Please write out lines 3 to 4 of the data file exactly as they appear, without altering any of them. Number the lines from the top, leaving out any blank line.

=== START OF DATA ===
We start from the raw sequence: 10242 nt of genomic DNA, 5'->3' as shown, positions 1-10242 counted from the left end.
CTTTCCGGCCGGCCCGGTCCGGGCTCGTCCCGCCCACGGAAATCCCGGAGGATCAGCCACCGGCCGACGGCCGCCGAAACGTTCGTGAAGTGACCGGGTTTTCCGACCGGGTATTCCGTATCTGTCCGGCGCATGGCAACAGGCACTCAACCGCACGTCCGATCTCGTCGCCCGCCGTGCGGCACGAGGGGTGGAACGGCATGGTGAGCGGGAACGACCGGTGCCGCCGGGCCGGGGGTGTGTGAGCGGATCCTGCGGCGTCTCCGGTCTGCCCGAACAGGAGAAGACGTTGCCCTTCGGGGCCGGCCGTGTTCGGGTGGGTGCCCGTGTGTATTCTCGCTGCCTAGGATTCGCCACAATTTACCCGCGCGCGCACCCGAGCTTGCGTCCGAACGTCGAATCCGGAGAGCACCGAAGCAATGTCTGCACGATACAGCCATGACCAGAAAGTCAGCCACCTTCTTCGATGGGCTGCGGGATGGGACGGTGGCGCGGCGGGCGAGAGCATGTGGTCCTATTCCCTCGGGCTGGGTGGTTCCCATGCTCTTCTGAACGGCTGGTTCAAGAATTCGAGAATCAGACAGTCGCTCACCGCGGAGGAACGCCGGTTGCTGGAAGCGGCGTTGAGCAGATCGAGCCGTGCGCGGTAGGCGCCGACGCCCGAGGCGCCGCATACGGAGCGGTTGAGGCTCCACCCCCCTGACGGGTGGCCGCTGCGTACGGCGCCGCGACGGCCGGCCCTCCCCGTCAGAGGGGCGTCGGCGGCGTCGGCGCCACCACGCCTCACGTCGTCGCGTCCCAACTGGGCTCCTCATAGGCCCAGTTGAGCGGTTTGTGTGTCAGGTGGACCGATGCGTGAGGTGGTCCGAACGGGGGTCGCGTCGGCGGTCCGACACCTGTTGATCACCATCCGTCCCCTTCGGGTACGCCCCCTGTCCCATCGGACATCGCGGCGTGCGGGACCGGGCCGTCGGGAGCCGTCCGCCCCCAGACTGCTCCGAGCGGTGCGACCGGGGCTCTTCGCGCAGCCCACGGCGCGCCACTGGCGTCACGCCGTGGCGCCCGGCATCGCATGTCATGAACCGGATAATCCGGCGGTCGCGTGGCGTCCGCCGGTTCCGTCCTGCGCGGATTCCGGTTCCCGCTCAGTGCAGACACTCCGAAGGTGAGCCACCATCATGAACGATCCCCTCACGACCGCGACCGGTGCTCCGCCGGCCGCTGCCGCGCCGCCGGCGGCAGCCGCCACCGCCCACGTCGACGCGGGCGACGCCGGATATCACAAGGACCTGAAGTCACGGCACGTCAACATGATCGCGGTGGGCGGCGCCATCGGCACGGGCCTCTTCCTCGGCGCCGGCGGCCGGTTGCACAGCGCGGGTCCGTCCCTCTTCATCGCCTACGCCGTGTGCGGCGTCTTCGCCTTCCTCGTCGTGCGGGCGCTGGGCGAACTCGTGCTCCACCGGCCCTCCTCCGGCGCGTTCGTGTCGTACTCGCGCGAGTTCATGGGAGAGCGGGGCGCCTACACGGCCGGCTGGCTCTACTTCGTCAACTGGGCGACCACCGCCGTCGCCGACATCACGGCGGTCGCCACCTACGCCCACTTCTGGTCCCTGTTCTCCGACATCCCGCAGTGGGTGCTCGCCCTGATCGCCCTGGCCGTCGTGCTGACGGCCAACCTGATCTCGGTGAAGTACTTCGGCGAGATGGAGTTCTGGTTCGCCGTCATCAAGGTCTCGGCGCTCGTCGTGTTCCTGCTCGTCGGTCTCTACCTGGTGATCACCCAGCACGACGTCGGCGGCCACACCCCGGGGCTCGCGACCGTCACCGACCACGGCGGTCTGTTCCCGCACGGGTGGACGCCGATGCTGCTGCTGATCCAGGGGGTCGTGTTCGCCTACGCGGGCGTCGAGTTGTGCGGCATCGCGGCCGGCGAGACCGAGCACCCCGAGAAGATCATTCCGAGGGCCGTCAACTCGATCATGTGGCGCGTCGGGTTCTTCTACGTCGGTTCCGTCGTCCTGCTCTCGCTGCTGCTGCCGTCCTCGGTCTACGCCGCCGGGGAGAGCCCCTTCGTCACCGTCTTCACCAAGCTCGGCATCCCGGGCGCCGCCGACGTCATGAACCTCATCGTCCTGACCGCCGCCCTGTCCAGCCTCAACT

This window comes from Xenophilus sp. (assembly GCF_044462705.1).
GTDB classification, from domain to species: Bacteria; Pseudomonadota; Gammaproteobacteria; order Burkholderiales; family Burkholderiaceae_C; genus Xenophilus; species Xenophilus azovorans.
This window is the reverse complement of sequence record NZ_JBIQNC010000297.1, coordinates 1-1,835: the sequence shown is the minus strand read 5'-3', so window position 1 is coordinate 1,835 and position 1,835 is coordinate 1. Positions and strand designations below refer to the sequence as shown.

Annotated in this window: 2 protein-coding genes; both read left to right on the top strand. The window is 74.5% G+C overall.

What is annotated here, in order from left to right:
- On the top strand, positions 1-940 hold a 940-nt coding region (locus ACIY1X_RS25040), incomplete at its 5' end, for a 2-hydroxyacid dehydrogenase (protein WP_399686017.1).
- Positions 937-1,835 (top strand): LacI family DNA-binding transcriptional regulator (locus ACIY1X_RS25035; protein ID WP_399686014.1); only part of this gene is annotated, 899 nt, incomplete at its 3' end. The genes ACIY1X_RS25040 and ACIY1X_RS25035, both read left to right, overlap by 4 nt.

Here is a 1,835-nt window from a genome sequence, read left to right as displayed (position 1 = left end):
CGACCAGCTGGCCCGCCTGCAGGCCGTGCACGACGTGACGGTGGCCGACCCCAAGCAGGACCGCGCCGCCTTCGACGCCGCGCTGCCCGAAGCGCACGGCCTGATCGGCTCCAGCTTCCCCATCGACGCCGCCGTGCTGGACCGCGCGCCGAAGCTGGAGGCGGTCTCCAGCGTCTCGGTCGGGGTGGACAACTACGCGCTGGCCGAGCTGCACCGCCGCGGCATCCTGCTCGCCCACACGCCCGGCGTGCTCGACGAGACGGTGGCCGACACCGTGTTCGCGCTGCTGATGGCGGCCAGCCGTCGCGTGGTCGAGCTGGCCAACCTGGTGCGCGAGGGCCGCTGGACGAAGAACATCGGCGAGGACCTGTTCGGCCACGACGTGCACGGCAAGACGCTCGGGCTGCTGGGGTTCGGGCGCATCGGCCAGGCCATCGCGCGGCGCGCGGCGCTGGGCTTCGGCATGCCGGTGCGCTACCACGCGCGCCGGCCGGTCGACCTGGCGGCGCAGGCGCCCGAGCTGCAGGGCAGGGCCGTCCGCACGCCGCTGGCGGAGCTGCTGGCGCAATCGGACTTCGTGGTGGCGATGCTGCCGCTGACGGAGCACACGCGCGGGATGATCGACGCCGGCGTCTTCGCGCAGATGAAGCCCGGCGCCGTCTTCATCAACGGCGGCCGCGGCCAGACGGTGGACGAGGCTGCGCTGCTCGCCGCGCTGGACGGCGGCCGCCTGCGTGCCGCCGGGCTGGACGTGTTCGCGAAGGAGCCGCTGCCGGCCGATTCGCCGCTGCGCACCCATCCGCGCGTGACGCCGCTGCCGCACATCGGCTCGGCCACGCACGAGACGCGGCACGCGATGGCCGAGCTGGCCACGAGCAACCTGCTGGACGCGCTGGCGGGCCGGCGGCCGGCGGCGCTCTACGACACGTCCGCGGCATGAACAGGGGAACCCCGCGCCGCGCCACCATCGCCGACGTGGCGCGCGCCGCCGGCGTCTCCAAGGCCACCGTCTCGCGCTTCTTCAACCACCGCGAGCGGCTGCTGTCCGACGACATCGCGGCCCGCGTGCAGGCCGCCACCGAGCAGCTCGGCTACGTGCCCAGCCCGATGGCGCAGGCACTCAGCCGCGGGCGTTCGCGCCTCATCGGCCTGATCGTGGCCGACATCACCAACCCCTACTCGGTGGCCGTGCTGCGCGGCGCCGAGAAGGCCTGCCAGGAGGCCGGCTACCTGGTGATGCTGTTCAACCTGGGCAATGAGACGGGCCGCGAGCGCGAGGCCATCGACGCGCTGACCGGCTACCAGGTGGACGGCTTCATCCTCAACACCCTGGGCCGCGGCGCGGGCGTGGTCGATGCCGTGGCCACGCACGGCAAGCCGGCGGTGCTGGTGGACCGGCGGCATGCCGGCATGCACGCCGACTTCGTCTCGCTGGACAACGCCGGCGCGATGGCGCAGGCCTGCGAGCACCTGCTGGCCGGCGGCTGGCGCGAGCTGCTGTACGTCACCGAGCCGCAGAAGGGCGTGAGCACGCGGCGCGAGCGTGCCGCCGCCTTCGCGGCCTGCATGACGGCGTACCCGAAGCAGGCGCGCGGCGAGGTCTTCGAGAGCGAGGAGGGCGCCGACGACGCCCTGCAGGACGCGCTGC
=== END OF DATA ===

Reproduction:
This window comes from Xenophilus sp. (assembly GCF_044462705.1).
GTDB classification, from domain to species: Bacteria; Pseudomonadota; Gammaproteobacteria; order Burkholderiales; family Burkholderiaceae_C; genus Xenophilus; species Xenophilus azovorans.